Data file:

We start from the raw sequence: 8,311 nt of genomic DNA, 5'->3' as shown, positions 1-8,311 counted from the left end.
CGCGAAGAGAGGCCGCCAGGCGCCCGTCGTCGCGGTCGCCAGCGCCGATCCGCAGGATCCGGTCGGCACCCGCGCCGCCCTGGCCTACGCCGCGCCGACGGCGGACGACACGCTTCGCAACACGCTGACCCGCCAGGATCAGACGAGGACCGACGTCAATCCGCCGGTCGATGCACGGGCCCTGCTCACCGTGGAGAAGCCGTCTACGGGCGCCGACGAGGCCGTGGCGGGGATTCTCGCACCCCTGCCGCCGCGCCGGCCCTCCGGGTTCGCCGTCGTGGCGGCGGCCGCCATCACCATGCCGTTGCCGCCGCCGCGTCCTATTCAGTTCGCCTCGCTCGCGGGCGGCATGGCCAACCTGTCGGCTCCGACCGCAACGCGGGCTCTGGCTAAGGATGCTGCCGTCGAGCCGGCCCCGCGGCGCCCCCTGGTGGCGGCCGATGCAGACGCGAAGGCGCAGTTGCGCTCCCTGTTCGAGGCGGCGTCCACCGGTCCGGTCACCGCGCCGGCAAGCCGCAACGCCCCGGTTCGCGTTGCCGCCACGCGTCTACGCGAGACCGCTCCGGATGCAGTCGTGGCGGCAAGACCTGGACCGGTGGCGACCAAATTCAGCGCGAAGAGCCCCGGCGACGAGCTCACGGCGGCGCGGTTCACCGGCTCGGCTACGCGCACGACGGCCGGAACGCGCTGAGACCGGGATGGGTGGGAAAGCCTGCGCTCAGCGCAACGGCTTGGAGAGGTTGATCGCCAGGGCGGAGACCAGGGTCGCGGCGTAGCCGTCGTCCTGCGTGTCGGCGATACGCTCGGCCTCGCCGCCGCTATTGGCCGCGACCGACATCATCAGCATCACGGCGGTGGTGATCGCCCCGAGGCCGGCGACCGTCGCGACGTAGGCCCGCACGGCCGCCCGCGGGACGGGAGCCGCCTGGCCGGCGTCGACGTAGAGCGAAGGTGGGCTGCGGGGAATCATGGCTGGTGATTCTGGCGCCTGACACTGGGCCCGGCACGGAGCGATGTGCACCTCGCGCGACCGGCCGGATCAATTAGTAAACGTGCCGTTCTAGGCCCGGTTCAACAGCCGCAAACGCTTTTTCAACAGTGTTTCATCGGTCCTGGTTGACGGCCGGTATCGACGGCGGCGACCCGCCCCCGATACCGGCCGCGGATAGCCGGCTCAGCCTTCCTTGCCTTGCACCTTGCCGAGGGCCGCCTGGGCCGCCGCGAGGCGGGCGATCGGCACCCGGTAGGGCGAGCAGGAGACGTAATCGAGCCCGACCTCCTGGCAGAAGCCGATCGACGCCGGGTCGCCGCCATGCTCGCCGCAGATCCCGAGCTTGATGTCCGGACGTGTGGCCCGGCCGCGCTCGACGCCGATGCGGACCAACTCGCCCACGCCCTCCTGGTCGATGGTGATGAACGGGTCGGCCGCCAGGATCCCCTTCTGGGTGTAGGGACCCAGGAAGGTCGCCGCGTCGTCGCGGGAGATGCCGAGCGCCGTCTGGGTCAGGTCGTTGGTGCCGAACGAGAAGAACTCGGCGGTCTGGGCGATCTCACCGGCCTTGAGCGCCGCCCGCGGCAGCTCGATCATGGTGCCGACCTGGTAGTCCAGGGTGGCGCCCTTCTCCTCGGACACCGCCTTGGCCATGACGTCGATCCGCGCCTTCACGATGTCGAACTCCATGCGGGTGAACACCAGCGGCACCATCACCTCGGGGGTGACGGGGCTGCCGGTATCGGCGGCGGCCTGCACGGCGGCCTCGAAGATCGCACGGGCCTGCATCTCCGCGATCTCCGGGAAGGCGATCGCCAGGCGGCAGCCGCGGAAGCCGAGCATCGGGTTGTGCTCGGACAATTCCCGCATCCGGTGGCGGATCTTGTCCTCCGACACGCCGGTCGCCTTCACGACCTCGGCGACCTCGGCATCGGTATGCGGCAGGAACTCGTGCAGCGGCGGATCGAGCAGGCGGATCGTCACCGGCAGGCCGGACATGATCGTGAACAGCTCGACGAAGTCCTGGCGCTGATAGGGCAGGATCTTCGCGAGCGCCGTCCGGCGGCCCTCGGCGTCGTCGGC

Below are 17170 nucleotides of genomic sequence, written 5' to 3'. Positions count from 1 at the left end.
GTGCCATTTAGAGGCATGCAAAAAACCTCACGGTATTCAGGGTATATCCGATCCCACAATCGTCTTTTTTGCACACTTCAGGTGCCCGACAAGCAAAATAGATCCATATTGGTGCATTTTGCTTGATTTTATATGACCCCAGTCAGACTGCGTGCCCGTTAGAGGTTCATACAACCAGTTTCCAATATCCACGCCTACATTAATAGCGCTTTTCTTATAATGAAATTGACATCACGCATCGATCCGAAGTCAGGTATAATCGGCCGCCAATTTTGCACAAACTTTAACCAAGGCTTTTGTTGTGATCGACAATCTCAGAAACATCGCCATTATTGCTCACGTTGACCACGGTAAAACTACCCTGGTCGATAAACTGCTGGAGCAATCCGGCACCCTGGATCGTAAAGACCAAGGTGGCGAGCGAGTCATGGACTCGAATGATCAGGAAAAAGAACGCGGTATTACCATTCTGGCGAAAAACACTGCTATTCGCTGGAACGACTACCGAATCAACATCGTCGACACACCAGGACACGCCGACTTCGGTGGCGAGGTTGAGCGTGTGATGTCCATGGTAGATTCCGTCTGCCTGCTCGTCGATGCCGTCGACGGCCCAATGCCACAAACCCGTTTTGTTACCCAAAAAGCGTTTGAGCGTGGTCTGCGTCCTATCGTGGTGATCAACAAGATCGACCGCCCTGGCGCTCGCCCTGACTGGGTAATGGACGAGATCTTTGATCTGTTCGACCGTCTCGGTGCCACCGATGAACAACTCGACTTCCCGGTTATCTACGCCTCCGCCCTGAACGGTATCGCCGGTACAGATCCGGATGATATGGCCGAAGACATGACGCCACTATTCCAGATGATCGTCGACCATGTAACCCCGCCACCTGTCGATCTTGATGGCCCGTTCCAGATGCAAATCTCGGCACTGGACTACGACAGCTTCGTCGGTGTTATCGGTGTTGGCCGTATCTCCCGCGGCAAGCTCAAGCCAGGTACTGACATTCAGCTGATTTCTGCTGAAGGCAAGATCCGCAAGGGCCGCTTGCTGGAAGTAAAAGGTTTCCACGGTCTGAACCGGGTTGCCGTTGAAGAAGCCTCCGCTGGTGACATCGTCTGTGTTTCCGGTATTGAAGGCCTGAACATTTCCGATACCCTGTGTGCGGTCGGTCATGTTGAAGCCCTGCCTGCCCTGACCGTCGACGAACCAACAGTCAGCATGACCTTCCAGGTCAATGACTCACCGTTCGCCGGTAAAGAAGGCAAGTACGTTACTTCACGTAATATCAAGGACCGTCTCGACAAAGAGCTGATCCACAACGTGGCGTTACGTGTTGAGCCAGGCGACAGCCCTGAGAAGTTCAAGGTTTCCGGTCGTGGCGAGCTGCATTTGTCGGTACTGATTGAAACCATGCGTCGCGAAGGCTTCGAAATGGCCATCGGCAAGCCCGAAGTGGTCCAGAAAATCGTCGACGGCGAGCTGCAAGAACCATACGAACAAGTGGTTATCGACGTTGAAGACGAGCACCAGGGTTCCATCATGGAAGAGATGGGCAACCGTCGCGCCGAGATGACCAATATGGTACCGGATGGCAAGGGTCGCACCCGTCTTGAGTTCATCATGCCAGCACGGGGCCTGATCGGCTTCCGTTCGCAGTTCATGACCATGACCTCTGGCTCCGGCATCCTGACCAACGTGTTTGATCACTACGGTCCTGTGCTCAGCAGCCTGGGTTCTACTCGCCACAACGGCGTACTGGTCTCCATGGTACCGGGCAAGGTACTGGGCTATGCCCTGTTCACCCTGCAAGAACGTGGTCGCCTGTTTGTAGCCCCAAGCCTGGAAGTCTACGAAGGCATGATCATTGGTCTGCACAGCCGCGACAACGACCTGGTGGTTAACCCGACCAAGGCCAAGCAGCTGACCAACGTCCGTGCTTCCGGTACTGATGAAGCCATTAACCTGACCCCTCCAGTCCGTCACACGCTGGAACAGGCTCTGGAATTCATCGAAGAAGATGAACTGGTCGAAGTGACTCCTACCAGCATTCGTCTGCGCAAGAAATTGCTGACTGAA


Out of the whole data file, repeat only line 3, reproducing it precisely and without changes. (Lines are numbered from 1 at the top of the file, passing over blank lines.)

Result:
Below are 17170 nucleotides of genomic sequence, written 5' to 3'. Positions count from 1 at the left end.